In the letters to the seven churches in Revelation 2 and 3 we find out that in each case there is held out a hope and a reward, all based on “overcoming.” And it is revealing to find repeated this phrase, “He who has an ear, let him hear what the Spirit says.…”
The war against Satan is a spiritual war. The means by which he is defeated are spiritual. The teaching and power of the Holy Spirit are necessary if we are to be victorious. Whenever man seeks victory by any other means he is always defeated.
To fight the Devil successfully we must exercise both confidence and distrust—confidence in the completeness of the means made available to us by God’s grace and distrust of ourselves and all man-devised weapons.
For us there is the daily ebb and flow of battle. Temptations come at unexpected times and in unexpected places. The enemy attacks where we are weakest. When we feel a sense of our own sufficiency, defeat is not far away. “Therefore let any one who thinks that he stands take heed lest he fall” (1 Cor. 10:12).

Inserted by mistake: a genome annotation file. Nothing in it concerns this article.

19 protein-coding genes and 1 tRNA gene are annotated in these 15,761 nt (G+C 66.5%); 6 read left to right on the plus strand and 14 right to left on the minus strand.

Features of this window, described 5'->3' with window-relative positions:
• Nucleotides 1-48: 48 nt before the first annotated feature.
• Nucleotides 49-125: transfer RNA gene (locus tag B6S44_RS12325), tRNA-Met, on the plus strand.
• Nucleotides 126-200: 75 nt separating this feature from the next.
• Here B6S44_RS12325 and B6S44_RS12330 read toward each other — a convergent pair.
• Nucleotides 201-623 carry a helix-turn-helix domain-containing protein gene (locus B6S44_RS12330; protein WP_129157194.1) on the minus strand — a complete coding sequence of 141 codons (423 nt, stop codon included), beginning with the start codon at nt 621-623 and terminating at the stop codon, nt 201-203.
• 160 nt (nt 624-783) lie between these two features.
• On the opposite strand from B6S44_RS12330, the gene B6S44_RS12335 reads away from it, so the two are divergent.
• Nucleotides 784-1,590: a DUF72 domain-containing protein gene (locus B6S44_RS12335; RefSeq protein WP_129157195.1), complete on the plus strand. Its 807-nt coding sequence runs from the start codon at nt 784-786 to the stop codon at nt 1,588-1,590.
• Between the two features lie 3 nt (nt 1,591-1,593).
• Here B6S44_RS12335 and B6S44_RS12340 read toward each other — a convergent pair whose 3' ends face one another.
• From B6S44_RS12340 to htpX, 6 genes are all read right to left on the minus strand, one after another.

Looking at ourselves and considering the enemy, we would be overwhelmed except for promises such as this: “No temptation has overtaken you that is not common to man. God is faithful, and he will not let you be tempted beyond your strength, but with the temptation will also provide the way of escape, that you may be able to endure it” (1 Cor. 10:13, 14). The very practical application of this is that we look for the God-given exit when it is needed.